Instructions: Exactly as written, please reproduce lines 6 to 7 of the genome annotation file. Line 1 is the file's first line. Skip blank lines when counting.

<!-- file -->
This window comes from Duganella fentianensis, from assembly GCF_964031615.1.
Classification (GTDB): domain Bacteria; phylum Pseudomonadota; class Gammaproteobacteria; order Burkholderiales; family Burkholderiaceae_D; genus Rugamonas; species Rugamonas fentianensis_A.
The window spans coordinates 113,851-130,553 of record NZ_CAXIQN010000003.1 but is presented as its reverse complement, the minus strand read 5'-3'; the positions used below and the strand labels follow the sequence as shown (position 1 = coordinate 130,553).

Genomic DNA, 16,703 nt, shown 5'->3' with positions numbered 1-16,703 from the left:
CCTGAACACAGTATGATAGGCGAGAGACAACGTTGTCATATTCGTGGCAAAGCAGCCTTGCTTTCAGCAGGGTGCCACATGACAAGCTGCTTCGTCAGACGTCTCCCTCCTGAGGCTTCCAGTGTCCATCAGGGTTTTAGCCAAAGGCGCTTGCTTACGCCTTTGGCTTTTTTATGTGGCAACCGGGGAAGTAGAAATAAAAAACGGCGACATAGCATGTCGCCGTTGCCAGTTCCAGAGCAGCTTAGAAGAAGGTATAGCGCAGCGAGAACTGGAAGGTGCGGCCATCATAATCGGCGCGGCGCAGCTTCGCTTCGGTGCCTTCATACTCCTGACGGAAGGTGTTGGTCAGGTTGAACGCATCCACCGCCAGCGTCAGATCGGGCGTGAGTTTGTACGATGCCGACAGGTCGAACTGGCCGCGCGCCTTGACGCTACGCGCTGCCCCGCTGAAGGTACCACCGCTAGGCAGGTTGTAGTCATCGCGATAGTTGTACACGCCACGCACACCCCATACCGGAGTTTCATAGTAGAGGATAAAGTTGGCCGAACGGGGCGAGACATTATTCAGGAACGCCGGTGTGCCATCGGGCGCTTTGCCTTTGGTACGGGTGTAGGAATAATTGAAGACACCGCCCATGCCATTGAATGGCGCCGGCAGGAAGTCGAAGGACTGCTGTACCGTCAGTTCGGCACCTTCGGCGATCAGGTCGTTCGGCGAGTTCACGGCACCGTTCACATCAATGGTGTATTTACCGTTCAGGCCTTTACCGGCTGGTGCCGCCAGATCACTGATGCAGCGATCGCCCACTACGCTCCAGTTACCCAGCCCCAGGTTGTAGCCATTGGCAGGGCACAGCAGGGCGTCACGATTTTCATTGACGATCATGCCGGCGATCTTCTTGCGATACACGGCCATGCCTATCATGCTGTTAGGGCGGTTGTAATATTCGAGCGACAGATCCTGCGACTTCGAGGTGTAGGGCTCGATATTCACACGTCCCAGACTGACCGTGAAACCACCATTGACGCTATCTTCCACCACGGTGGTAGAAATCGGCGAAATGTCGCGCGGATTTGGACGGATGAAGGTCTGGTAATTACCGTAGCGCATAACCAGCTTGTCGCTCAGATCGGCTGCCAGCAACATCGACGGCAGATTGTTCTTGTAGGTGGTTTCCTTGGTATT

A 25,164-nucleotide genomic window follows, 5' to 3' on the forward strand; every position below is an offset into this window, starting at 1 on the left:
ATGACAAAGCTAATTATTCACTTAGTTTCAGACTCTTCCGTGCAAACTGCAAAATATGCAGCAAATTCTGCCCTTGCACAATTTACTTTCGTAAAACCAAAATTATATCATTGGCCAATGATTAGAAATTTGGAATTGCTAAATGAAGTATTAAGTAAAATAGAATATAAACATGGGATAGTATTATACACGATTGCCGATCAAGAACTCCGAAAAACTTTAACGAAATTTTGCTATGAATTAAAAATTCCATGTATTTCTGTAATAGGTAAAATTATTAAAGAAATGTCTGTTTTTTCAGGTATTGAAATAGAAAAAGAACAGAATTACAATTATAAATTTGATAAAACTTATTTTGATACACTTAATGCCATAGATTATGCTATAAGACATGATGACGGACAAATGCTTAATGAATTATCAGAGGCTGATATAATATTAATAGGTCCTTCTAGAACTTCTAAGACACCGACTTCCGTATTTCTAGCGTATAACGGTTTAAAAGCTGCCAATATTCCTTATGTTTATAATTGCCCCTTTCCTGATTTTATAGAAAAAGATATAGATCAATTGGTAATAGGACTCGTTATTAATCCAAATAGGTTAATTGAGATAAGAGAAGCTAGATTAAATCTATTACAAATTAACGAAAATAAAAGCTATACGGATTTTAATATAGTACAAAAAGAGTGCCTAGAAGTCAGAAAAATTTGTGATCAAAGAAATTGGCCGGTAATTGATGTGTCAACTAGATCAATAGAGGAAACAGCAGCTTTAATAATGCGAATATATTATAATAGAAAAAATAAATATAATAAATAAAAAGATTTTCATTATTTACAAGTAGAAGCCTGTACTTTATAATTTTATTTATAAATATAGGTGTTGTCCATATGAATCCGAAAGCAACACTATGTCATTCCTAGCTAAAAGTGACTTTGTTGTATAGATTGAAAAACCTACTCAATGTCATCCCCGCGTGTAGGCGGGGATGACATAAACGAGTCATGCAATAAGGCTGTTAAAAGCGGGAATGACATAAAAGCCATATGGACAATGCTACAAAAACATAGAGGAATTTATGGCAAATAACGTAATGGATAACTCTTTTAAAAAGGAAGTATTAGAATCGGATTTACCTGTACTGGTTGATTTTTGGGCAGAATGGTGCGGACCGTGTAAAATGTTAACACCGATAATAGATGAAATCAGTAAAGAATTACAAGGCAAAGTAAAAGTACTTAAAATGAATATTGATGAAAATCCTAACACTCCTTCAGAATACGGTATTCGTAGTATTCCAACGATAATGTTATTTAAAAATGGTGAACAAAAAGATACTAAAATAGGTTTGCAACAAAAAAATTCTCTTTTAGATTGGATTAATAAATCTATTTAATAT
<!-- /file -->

A 25,164-nucleotide genomic window follows, 5' to 3' on the forward strand; every position below is an offset into this window, starting at 1 on the left:
ATGACAAAGCTAATTATTCACTTAGTTTCAGACTCTTCCGTGCAAACTGCAAAATATGCAGCAAATTCTGCCCTTGCACAATTTACTTTCGTAAAACCAAAATTATATCATTGGCCAATGATTAGAAATTTGGAATTGCTAAATGAAGTATTAAGTAAAATAGAATATAAACATGGGATAGTATTATACACGATTGCCGATCAAGAACTCCGAAAAACTTTAACGAAATTTTGCTATGAATTAAAAATTCCATGTATTTCTGTAATAGGTAAAATTATTAAAGAAATGTCTGTTTTTTCAGGTATTGAAATAGAAAAAGAACAGAATTACAATTATAAATTTGATAAAACTTATTTTGATACACTTAATGCCATAGATTATGCTATAAGACATGATGACGGACAAATGCTTAATGAATTATCAGAGGCTGATATAATATTAATAGGTCCTTCTAGAACTTCTAAGACACCGACTTCCGTATTTCTAGCGTATAACGGTTTAAAAGCTGCCAATATTCCTTATGTTTATAATTGCCCCTTTCCTGATTTTATAGAAAAAGATATAGATCAATTGGTAATAGGACTCGTTATTAATCCAAATAGGTTAATTGAGATAAGAGAAGCTAGATTAAATCTATTACAAATTAACGAAAATAAAAGCTATACGGATTTTAATATAGTACAAAAAGAGTGCCTAGAAGTCAGAAAAATTTGTGATCAAAGAAATTGGCCGGTAATTGATGTGTCAACTAGATCAATAGAGGAAACAGCAGCTTTAATAATGCGAATATATTATAATAGAAAAAATAAATATAATAAATAAAAAGATTTTCATTATTTACAAGTAGAAGCCTGTACTTTATAATTTTATTTATAAATATAGGTGTTGTCCATATGAATCCGAAAGCAACACTATGTCATTCCTAGCTAAAAGTGACTTTGTTGTATAGATTGAAAAACCTACTCAATGTCATCCCCGCGTGTAGGCGGGGATGACATAAACGAGTCATGCAATAAGGCTGTTAAAAGCGGGAATGACATAAAAGCCATATGGACAATGCTACAAAAACATAGAGGAATTTATGGCAAATAACGTAATGGATAACTCTTTTAAAAAGGAAGTATTAGAATCGGATTTACCTGTACTGGTTGATTTTTGGGCAGAATGGTGCGGACCGTGTAAAATGTTAACACCGATAATAGATGAAATCAGTAAAGAATTACAAGGCAAAGTAAAAGTACTTAAAATGAATATTGATGAAAATCCTAACACTCCTTCAGAATACGGTATTCGTAGTATTCCAACGATAATGTTATTTAAAAATGGTGAACAAAAAGATACTAAAATAGGTTTGCAACAAAAAAATTCTCTTTTAGATTGGATTAATAAATCTATTTAATAT